The Chinese found out long ago that linearity in all things is a mirage. Whether it is stock markets rising and falling or emotions going up and down, nothing stays the same for long. Life is cyclical, and undulating; from waves of light to the solar system’s planets.
When you internalize that concept, you will be less likely to chase a stock on a run, because you know at some point it will fall back to earth after its moonshot.
Similarly, you can spot patterns in sentiment, when bulls run out of steam and all their ammo is used up buying, naturally share prices will fall – how could they not when only sellers remain?
That appears to be the situation now if you believe the S&P 500 Bullish Percent Index.
- The S&P 500 Bullish Percent Index has fallen below 70, which since early 2022 has been an early warning signal that markets are due for a correction.
- Extremes in sentiment are often accompanied by trend reversals. If history repeats, expect the S&P 500 to be weaker in the coming months.
- While every indicator has it’s time in the spotlight, none should be viewed as the gold standard that will work all of the time.
A Sell Signal Flashes RED
Take a look at this chart of the S&P 500 Bullish Percent Index versus the S&P 500. Over the last couple of years, each time without fail that the index has fallen from above the 70% level to below it, the stock market has fallen.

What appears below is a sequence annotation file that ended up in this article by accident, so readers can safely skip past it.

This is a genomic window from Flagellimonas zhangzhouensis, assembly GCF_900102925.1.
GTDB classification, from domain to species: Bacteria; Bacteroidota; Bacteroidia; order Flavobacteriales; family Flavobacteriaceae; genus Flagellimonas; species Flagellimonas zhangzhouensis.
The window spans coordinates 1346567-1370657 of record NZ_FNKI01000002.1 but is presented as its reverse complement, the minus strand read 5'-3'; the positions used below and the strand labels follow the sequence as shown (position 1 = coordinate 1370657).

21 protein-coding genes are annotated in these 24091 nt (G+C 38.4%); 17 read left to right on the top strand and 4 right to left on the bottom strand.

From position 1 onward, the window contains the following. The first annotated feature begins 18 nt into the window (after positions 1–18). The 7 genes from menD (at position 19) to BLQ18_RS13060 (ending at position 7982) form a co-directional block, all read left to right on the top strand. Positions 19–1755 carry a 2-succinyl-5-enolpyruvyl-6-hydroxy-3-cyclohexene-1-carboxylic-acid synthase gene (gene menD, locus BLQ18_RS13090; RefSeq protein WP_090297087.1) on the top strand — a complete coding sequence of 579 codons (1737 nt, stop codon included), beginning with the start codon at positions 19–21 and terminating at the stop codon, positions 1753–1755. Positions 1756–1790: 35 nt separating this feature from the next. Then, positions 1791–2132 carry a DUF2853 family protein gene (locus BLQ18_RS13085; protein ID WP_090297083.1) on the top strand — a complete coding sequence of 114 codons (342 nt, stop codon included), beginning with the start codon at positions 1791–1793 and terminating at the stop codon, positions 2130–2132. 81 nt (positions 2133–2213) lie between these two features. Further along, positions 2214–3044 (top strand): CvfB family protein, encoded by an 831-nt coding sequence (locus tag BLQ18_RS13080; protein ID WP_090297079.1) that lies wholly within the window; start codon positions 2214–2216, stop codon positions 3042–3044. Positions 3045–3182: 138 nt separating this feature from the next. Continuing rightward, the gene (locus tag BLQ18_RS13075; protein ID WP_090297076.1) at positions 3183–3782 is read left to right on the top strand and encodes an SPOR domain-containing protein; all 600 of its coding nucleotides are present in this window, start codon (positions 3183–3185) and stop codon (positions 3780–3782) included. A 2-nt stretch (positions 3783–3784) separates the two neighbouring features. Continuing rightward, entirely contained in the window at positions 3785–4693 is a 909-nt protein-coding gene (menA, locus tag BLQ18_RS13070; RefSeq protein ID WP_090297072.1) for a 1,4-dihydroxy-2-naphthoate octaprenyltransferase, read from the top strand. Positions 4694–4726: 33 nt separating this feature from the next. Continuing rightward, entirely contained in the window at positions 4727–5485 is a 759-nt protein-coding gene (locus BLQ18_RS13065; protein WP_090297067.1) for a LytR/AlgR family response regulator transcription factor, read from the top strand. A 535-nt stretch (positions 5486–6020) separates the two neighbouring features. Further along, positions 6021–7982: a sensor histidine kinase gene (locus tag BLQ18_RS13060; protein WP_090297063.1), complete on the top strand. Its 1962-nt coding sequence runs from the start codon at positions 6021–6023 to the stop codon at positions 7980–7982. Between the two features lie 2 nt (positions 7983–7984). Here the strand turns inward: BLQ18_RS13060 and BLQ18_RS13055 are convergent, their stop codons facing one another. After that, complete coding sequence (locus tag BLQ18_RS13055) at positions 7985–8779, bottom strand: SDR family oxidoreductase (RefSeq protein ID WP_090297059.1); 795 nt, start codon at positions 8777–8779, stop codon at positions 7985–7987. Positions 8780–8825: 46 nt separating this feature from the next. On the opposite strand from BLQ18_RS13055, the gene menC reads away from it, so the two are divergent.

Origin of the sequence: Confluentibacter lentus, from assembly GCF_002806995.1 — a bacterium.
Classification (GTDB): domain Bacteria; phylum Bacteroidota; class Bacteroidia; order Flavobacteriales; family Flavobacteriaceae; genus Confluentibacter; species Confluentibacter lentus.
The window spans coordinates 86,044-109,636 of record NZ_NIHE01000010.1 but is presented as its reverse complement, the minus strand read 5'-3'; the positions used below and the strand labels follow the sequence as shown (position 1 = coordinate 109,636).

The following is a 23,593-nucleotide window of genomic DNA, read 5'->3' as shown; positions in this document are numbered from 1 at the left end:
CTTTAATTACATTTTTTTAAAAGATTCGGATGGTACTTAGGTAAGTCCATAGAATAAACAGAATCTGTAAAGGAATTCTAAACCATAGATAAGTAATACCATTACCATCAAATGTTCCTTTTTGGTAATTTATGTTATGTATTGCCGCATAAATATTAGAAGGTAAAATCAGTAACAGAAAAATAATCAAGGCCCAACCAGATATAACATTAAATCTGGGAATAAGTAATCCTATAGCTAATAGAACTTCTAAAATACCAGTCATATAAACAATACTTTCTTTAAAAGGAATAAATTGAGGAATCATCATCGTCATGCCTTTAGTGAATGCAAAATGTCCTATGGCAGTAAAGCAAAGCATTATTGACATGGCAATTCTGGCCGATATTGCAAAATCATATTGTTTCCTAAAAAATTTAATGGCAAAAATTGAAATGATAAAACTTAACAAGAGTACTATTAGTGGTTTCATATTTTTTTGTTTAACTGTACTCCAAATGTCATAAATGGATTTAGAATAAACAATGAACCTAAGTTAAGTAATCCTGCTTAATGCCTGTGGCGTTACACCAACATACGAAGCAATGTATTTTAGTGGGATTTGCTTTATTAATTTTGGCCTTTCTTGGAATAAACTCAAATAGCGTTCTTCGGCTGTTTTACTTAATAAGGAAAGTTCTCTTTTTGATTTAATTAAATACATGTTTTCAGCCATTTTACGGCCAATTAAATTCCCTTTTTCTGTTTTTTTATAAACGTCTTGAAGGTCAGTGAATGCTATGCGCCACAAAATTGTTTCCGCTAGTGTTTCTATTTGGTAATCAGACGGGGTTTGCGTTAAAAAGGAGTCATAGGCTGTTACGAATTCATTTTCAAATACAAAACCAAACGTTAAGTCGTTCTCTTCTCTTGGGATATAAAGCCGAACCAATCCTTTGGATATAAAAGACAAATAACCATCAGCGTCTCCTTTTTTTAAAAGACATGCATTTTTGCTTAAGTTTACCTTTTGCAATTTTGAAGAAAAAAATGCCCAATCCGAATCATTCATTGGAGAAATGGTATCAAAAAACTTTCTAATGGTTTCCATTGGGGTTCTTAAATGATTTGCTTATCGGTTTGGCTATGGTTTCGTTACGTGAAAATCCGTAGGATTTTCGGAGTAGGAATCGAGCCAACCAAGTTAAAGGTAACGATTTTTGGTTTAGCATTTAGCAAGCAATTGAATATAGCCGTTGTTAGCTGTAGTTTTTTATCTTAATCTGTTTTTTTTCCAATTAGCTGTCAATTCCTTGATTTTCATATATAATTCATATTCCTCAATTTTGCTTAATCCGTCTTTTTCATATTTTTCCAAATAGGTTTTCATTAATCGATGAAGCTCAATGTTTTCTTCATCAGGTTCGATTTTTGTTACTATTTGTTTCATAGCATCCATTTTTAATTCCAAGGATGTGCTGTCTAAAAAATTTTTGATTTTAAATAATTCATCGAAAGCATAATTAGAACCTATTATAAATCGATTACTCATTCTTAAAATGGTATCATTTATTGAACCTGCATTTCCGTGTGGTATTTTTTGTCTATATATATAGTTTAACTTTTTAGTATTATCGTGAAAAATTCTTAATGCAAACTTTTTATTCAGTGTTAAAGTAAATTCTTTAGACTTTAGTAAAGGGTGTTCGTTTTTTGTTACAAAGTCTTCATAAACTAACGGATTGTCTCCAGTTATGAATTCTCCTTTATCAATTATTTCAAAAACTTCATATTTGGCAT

Literally all five times since early 2022, the S&P 500 took a tumble when this signal flashed sell. And now, in August, we see it warn yet again that a correction may be on the horizon.
Credit: Wade Sickler
Time To Sell Everything?
While the S&P 500 Bullish Percent Index has an excellent track record over the past (almost) two years of triggering sell signals prior to market meltdowns, no single indicator has a proven track record of winning 100% of the time. So while betting the farm in any direction based on one indicator is not wise, it is smart to respect where the pressure sits in the market, and right now it’s downward.
If you’re investing for the long-term, selling stocks may not be the smartest move because of the tax consequences. An alternative is to sell call options against those stocks, and lower overall cost basis while generating some passive income should share prices take a tumble.